Kherson residents are more pessimistic in their expectation of the consequences of reforms than Ukrainians in general. A quarter of respondents (25%) expect to see the fruits of reforms in 6-10 years versus 12% nationwide. The biggest share (37%) believe that this could happen in more than 10 years (18% throughout Ukraine). The first evidence of the irreversibility of reforms is the opportunity to receive quality services from the state (71%) and increase the income of their families (69%). The third place occupies positive economic growth (44%).
Kherson residents do not rely much on the state. Overall, 55% believe that their well-being depends on their individual efforts while 67% think of their health, and 51% of education as the issues that depend on their personal efforts. However, when it comes to children’s education and employment, the share of those who rely on their own efforts and the joint input of the state and their own are almost equal (38% vs. 34% and 37% vs. 40%, respectively).
Like other Ukrainians, Kherson residents are completely baffled by authorities. All of the respondents believe that people in power do not care about the people at all or try to profit at the expense of the citizens (98%). 97% believe that their opinion does not matter to the officials. 92% reckon that they have no influence on events in the country.
65% of Kherson residents believe that freedom cannot be sacrificed even for the sake of greater security and well-being. 61% believe that one should follow rules and laws even in the most difficult situations. However, the majority (62%) believe that hard work does not lead to success, but rather depends on luck and connections. Similarly, two-thirds (62%) believe that today they need to take care of their own interests, despite others. 46% believe that one should be careful with other people. 60% find competition useful because it encourages people to work harder and introduce new ideas. More than half (56%) believe that it is possible to get rich only at the expense of others, while only one in five (20%) is convinced that social wealth can increase to such an extent to suffice for everyone.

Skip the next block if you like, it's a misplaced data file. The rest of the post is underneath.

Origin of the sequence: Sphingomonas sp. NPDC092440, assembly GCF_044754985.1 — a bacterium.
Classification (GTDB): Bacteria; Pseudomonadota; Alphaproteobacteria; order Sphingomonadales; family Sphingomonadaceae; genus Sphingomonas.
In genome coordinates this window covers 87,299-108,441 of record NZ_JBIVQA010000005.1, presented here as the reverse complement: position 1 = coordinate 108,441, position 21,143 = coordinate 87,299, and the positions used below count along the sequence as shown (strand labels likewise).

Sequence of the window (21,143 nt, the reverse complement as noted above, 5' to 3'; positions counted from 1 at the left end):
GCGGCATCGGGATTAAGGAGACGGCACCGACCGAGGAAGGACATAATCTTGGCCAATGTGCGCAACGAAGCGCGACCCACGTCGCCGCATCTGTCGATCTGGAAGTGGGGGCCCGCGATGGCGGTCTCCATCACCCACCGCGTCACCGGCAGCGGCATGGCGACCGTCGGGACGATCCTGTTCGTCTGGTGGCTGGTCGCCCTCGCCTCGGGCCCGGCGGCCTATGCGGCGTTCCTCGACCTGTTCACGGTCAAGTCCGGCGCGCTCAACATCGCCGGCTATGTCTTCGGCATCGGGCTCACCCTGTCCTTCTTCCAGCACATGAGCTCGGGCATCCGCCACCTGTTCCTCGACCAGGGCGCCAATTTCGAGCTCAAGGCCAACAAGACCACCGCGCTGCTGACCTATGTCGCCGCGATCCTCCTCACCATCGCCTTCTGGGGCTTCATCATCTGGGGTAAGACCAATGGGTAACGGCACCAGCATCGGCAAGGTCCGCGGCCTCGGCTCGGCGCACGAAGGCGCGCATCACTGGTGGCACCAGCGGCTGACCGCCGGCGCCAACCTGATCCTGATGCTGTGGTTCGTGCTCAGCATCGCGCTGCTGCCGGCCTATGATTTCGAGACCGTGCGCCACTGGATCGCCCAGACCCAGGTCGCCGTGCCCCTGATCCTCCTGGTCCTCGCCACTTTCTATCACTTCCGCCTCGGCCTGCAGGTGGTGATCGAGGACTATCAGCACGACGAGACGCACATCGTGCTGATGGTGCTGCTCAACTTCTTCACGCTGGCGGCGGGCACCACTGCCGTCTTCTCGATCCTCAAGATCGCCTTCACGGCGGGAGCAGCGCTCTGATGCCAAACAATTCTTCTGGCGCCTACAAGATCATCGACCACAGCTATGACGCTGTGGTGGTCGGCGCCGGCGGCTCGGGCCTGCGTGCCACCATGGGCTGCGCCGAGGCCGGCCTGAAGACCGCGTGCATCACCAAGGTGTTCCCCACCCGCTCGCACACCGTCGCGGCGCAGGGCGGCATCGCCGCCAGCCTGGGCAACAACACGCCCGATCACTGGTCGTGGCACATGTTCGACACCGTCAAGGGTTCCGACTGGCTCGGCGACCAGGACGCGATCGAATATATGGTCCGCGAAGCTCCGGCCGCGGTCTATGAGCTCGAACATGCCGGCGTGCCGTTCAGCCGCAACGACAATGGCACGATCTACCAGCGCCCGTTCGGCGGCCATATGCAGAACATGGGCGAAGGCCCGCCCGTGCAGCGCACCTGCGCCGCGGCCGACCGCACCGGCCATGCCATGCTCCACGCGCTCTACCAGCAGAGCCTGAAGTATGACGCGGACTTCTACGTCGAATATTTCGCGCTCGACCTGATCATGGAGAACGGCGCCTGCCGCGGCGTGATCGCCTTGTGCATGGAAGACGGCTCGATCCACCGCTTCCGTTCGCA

In the eyes of the Kherson respondents, a good citizen knows their rights and can defend them, and always follows the laws – 100% of respondents think so. 99% believe that a good citizen should always pay taxes and participate in elections. The respondents unanimously claim that a good citizen should be fluent in the official language and have a profound knowledge of the history of the country (97%). Meanwhile, only 41% of respondents consider participation in the activities of civil society organizations important for a good citizen.
This survey summary was prepared by Pact as part of the USAID/ENGAGE activity, which is funded by the United States Agency for International Development (USAID). The contents of this survey summary are the sole responsibility of Pact and do not necessarily reflect the views of USAID or the United States Government.
About the CEP
The Civic Engagement Poll is conducted under the framework of the Enhance Non-Governmental Actors and Grassroots Engagement activity (USAID/ENGAGE), implemented by Pact. This report summarizes key takeaways from the poll, drawing from survey data collected in the winter of 2021.
The survey gauges citizen awareness of and engagement in civil society activities, and citizens’ participation in and perception of reform processes in Ukraine. During the most recent survey, respondents were also asked questions that measure their values, convictions, and attitudes to life.
The data collection for the USAID/ENGAGE Civic Engagement Poll was conducted by the research agency Info Sapiens, during December of 2020 and January of 2021. Field interviews were conducted with Ukrainian residents aged 18 years and older, face-to-face, in the respondents’ homes. The survey sampled 311 respondents and was designed in accordance with the distribution of the adult population of the Kherson oblast by age, sex, and settlement type according to the data of the State Statistics Service of Ukraine as of January 1, 2019. The margin of error of the sample is 5.6% (excluding the design effect).
Find more results from the Civic Engagement Poll:
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You can download survey data and charts here.